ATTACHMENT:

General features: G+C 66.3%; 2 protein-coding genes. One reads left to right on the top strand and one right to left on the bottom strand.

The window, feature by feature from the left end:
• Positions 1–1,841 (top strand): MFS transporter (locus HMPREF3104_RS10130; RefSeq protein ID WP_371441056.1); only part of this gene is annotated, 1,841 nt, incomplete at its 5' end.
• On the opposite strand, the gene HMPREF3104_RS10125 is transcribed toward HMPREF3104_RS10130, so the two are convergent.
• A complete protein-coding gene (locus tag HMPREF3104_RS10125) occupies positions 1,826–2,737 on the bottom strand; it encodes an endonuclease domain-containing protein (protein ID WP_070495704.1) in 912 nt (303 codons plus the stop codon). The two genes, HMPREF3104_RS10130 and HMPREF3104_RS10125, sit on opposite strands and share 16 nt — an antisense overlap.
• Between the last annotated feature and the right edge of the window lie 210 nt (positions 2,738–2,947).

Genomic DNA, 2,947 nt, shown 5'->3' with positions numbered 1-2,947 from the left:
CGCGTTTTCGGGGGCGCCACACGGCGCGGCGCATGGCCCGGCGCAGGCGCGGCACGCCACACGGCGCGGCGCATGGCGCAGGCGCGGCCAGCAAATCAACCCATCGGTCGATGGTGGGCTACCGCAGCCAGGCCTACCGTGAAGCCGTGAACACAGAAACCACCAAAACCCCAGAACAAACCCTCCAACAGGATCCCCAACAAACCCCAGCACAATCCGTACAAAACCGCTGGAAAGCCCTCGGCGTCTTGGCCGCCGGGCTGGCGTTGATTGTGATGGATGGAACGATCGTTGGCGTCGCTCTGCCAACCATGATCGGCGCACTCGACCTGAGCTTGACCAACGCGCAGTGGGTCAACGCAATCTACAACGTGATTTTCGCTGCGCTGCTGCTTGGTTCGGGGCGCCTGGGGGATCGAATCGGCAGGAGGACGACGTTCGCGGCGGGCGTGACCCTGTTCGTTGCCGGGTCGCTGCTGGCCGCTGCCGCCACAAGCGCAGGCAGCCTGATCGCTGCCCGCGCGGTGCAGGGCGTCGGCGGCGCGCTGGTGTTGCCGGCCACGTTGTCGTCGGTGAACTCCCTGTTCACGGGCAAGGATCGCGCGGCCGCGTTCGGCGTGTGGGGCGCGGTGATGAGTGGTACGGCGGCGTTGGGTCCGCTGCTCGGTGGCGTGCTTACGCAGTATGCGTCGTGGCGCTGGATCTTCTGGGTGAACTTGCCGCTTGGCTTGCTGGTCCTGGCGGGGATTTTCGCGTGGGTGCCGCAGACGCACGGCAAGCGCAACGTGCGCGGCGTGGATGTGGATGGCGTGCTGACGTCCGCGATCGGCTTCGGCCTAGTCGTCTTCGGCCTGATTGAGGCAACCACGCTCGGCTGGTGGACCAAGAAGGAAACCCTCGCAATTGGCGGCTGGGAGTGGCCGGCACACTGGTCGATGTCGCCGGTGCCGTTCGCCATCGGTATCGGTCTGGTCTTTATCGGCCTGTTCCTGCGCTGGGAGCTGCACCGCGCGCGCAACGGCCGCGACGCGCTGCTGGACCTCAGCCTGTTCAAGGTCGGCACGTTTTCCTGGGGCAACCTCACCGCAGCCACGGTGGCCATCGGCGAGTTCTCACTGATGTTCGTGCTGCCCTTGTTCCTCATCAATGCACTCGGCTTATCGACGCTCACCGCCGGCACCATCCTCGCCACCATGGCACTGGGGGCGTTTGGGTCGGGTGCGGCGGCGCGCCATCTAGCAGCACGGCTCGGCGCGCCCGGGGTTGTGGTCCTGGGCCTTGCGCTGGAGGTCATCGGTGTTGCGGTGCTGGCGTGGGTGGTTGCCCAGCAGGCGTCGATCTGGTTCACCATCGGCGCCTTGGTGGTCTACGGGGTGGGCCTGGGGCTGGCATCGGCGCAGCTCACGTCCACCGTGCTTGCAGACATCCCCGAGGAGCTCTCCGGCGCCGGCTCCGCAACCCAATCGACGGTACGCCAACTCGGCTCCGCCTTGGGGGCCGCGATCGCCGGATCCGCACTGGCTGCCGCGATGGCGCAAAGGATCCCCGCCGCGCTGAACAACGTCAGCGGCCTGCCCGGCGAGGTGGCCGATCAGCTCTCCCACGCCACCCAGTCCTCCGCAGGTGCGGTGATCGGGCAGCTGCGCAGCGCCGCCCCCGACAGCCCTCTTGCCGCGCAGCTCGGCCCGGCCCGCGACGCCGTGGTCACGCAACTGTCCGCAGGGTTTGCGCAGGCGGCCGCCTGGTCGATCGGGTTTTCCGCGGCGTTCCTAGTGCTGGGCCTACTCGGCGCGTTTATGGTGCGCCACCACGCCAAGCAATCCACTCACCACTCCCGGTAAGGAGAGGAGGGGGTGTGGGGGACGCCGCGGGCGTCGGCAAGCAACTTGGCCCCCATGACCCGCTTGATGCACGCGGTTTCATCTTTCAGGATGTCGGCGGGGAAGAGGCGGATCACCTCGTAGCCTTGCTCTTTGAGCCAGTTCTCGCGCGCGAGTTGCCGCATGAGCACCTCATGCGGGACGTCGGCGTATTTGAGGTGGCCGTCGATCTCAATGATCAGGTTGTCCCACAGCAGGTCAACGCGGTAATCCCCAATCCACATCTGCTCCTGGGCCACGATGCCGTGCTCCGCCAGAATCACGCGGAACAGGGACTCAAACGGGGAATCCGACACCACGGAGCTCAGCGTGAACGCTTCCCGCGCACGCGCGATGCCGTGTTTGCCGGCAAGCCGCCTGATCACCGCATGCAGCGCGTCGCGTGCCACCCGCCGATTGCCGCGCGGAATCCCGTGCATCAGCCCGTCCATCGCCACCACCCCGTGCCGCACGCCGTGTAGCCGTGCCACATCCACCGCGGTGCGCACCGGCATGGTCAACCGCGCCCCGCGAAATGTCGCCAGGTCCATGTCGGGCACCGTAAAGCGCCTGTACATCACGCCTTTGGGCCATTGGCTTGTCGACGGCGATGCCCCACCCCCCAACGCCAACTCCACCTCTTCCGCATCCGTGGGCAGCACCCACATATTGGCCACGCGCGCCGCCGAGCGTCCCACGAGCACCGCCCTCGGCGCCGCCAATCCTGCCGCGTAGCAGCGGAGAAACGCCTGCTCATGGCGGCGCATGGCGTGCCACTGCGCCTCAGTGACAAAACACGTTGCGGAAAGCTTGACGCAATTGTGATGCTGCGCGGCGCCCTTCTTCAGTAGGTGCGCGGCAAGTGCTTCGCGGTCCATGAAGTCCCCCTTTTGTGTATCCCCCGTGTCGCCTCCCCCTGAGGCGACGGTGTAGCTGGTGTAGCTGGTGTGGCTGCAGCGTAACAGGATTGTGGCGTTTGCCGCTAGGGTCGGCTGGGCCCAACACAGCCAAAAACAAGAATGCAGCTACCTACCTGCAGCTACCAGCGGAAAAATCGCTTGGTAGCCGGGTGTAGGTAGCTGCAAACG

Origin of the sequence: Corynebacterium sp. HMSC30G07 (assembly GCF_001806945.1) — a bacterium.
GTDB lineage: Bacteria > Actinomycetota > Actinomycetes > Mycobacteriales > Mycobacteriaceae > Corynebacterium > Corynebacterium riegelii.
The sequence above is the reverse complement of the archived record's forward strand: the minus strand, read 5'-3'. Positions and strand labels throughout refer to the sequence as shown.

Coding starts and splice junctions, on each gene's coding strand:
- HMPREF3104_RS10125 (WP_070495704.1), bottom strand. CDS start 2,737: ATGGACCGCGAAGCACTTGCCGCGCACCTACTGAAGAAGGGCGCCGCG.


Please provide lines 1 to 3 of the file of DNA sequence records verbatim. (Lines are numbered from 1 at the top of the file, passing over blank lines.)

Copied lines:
General features: G+C 66.3%; 2 protein-coding genes. One reads left to right on the top strand and one right to left on the bottom strand.

The window, feature by feature from the left end:
• Positions 1–1,841 (top strand): MFS transporter (locus HMPREF3104_RS10130; RefSeq protein ID WP_371441056.1); only part of this gene is annotated, 1,841 nt, incomplete at its 5' end.